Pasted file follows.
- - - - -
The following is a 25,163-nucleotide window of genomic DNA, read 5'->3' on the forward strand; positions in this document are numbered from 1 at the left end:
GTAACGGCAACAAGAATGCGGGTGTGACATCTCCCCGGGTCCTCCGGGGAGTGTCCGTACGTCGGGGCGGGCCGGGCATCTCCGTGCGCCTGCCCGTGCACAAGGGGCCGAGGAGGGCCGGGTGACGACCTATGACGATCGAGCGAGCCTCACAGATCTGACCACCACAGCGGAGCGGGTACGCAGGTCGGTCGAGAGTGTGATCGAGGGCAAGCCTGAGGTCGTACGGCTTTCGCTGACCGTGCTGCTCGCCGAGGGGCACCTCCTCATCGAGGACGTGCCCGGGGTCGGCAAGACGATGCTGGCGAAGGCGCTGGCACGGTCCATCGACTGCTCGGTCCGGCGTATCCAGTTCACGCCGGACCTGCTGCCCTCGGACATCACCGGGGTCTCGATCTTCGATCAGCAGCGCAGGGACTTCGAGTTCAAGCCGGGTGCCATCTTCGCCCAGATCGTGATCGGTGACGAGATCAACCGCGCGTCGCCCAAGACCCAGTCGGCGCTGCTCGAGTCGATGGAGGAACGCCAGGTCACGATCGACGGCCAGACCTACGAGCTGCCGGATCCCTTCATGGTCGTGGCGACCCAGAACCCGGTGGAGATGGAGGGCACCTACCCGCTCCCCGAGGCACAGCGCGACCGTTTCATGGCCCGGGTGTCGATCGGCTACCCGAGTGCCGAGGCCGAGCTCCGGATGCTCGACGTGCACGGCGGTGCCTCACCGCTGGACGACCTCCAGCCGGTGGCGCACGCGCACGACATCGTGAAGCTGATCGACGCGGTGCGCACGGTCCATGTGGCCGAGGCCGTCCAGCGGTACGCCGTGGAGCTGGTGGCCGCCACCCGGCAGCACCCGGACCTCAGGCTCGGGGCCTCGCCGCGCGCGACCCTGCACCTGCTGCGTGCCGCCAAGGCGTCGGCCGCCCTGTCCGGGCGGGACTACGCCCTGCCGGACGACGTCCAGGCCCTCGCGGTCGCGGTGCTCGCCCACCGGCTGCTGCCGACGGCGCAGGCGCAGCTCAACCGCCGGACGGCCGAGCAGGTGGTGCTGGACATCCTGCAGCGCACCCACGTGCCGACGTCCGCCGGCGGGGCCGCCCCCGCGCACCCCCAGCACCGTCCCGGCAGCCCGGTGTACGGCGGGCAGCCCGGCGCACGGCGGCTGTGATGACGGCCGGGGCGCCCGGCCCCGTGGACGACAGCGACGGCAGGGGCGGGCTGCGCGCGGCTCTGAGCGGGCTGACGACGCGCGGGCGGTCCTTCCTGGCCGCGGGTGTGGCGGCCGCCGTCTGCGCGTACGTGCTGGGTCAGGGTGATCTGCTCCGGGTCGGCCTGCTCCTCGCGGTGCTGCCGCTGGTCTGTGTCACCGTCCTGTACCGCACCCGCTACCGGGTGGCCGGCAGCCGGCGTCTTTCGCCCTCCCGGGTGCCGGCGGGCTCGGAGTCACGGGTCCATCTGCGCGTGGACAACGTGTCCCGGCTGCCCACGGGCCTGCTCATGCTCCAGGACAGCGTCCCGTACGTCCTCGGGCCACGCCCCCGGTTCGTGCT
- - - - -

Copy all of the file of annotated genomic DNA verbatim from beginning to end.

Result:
The following is a 25,163-nucleotide window of genomic DNA, read 5'->3' on the forward strand; positions in this document are numbered from 1 at the left end:
GTAACGGCAACAAGAATGCGGGTGTGACATCTCCCCGGGTCCTCCGGGGAGTGTCCGTACGTCGGGGCGGGCCGGGCATCTCCGTGCGCCTGCCCGTGCACAAGGGGCCGAGGAGGGCCGGGTGACGACCTATGACGATCGAGCGAGCCTCACAGATCTGACCACCACAGCGGAGCGGGTACGCAGGTCGGTCGAGAGTGTGATCGAGGGCAAGCCTGAGGTCGTACGGCTTTCGCTGACCGTGCTGCTCGCCGAGGGGCACCTCCTCATCGAGGACGTGCCCGGGGTCGGCAAGACGATGCTGGCGAAGGCGCTGGCACGGTCCATCGACTGCTCGGTCCGGCGTATCCAGTTCACGCCGGACCTGCTGCCCTCGGACATCACCGGGGTCTCGATCTTCGATCAGCAGCGCAGGGACTTCGAGTTCAAGCCGGGTGCCATCTTCGCCCAGATCGTGATCGGTGACGAGATCAACCGCGCGTCGCCCAAGACCCAGTCGGCGCTGCTCGAGTCGATGGAGGAACGCCAGGTCACGATCGACGGCCAGACCTACGAGCTGCCGGATCCCTTCATGGTCGTGGCGACCCAGAACCCGGTGGAGATGGAGGGCACCTACCCGCTCCCCGAGGCACAGCGCGACCGTTTCATGGCCCGGGTGTCGATCGGCTACCCGAGTGCCGAGGCCGAGCTCCGGATGCTCGACGTGCACGGCGGTGCCTCACCGCTGGACGACCTCCAGCCGGTGGCGCACGCGCACGACATCGTGAAGCTGATCGACGCGGTGCGCACGGTCCATGTGGCCGAGGCCGTCCAGCGGTACGCCGTGGAGCTGGTGGCCGCCACCCGGCAGCACCCGGACCTCAGGCTCGGGGCCTCGCCGCGCGCGACCCTGCACCTGCTGCGTGCCGCCAAGGCGTCGGCCGCCCTGTCCGGGCGGGACTACGCCCTGCCGGACGACGTCCAGGCCCTCGCGGTCGCGGTGCTCGCCCACCGGCTGCTGCCGACGGCGCAGGCGCAGCTCAACCGCCGGACGGCCGAGCAGGTGGTGCTGGACATCCTGCAGCGCACCCACGTGCCGACGTCCGCCGGCGGGGCCGCCCCCGCGCACCCCCAGCACCGTCCCGGCAGCCCGGTGTACGGCGGGCAGCCCGGCGCACGGCGGCTGTGATGACGGCCGGGGCGCCCGGCCCCGTGGACGACAGCGACGGCAGGGGCGGGCTGCGCGCGGCTCTGAGCGGGCTGACGACGCGCGGGCGGTCCTTCCTGGCCGCGGGTGTGGCGGCCGCCGTCTGCGCGTACGTGCTGGGTCAGGGTGATCTGCTCCGGGTCGGCCTGCTCCTCGCGGTGCTGCCGCTGGTCTGTGTCACCGTCCTGTACCGCACCCGCTACCGGGTGGCCGGCAGCCGGCGTCTTTCGCCCTCCCGGGTGCCGGCGGGCTCGGAGTCACGGGTCCATCTGCGCGTGGACAACGTGTCCCGGCTGCCCACGGGCCTGCTCATGCTCCAGGACAGCGTCCCGTACGTCCTCGGGCCACGCCCCCGGTTCGTGCT